Do you like cheese? Do you like cheese on cheese on cheese? Then you will love Forma, a small Italian restaurant in Santa Monica that has dedicated not only its name but almost its entire menu to cheese. Small refrigerators behind the bar hold shelves of various formaggio, while at the back of the restaurant, pasta is tossed in giant cheese wheels in the dalla forma style. Don’t get the wrong idea, though. Forma isn’t gimmicky. Its commitment to cheese is whole-hearted and impressive. The restaurant is a dream come true for executive chef Piero Topputo (Toscana) and general manager Mario Sabatini, who was a lively, welcoming presence each time I visited.
I love cheese, and so of course I was giddy to find that a separate cheese menu was on hand for crafting my own cheese board. Broken down into distinct categories—soft-ripened, washed-rind, blue-veined, semi-soft, semi-hard and hard (make all the jokes you want; we certainly did)—each cheese is around $5 and arrives with a pairing of honey, jam, bread or some kind of dried fruit. The slices are small and the cost begins to add up, but it’s worth sampling a few at least once (the Humboldt Fog was a favorite). Appetizers and sides excel here, too: a plate of beautifully sliced branzino crudo, topped with shredded bottarga (fish roe) for a salty kick; and hearty stalks of sautéed broccolini, which avoided being limp or overly greasy.
Topputo’s pizzas are not a strong point, especially in the case of the raspadura lodigiana pie—a rubbery crust and far too much shaved cheese on top (yes, there is such a thing) are its downfall. But his pasta is phenomenal, especially when it comes to the dalla forma selections. Forma has one of the best cacio e pepe dishes I’ve had in LA: heavily peppered without being bitter, and finished with a decadent toss in the pecorino romano cheese wheel. The lasagnette al pesto is a lighter affair, though still just as satisfying with a basil pesto that evokes freshly plucked herbs. As Sabatini continued to make the rounds, stopping to check in and chat with each customer, we dove into a rich nutella bread pudding so fluid that it felt more like flan. It was outstanding—one of the few dishes we had without cheese, and yet just as memorable.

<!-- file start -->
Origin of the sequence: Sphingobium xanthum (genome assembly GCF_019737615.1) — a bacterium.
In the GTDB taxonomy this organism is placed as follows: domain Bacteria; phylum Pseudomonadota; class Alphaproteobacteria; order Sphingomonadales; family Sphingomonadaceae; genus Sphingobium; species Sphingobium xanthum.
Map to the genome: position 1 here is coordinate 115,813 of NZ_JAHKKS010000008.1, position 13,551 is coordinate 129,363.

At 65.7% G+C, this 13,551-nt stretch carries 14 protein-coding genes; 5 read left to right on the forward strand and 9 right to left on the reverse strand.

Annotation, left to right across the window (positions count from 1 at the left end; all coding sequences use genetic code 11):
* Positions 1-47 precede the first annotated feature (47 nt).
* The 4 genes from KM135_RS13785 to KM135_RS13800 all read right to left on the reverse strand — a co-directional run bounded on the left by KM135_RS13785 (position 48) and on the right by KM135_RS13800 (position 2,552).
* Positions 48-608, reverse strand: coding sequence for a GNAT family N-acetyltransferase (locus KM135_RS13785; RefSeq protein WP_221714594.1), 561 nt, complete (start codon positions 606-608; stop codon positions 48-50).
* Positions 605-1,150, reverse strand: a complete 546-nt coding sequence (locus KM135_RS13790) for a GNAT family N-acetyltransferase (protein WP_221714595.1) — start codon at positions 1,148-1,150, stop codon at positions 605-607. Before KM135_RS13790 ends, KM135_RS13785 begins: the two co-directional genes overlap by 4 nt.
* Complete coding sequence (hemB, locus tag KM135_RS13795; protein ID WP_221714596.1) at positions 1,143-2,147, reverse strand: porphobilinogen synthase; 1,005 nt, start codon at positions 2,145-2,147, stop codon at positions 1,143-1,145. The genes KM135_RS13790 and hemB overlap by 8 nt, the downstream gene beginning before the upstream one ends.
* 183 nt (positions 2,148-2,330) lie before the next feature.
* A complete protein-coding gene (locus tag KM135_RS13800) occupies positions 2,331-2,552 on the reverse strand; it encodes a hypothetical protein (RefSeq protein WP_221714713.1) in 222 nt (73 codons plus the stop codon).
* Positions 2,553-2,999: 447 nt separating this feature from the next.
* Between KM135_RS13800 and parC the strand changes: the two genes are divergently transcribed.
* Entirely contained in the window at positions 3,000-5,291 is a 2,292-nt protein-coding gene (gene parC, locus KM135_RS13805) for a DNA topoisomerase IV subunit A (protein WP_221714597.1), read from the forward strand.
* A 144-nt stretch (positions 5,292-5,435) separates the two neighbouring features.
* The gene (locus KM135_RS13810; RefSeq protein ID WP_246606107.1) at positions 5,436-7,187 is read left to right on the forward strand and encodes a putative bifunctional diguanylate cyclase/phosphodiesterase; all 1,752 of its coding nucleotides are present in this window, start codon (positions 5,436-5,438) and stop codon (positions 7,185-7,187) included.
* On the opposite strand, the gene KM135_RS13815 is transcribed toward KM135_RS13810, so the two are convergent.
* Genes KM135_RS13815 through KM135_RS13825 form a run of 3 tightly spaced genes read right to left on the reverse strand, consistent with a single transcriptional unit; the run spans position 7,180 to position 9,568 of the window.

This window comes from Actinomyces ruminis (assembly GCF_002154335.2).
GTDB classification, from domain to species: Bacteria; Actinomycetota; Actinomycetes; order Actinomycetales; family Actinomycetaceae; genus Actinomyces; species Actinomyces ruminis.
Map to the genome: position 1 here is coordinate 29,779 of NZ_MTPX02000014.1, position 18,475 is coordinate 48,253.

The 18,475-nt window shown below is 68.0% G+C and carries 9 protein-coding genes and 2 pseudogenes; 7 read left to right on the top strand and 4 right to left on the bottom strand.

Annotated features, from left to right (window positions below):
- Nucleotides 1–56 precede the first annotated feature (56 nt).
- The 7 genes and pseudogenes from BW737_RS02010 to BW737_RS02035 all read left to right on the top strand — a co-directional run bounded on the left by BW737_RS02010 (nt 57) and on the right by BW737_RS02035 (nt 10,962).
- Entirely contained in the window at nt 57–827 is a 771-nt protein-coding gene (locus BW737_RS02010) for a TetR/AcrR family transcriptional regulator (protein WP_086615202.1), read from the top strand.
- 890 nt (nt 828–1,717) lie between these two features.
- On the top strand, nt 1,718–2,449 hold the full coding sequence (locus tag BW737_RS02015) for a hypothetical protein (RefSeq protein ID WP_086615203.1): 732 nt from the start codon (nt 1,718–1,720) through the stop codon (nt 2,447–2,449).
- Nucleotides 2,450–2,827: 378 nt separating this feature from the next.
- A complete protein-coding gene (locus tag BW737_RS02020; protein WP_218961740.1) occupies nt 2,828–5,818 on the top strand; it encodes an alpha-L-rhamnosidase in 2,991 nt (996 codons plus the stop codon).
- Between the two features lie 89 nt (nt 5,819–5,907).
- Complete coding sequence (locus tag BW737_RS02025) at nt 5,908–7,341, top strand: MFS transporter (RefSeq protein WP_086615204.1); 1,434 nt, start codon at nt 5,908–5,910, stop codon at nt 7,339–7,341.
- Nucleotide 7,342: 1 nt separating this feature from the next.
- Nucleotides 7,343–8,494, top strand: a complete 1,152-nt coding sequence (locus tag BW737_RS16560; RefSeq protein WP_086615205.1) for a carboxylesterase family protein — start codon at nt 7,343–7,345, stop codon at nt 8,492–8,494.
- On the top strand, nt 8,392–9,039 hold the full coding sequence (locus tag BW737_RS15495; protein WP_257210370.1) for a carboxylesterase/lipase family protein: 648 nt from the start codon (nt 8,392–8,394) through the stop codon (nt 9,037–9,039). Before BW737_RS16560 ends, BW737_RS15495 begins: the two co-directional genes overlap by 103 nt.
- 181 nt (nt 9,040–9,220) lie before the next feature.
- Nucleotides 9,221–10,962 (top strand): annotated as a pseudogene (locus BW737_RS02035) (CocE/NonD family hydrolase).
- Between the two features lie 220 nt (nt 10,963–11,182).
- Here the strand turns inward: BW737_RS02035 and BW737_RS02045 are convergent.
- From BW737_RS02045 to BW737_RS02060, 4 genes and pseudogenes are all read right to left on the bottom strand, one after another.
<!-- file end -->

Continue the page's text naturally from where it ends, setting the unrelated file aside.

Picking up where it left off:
What to Eat: The branzino crudo ($16). The pecorino romano ($22). The lasagnette al pesto ($20). The broccolini ($7). The nutella bread pudding ($8).
What to Drink: A fantastic wine list exists at Forma, with close to 70 bottles and 20 by-the-glass options available. Italy and France dominate the selection, but there are a few from the Napa Valley, as well as an occasional Australian or Chilean bottle. For a full-bodied, smooth red, a Pertinace Langhe Nebbiolo 2012 from Piemonte ($14) pairs well with the cacio e pepe. Don’t discard the beer list, though, which is broken up by lagers and all kinds of ales. I highly suggest going the traditional route with a Peroni ($7). You know, when in Rome.
Where to Sit: There is neither a patio nor outside seating at Forma; instead, the restaurant is an intimate, contained space, with booths lining one wall and tables scattered throughout. A communal high top is ideal for larger groups, while the cheese bar—essentially, a bar that faces a few fridges stocked with cheese—is perfect if you just want to sit down for a solo meal while watching a soccer match being shown on the bar's TV.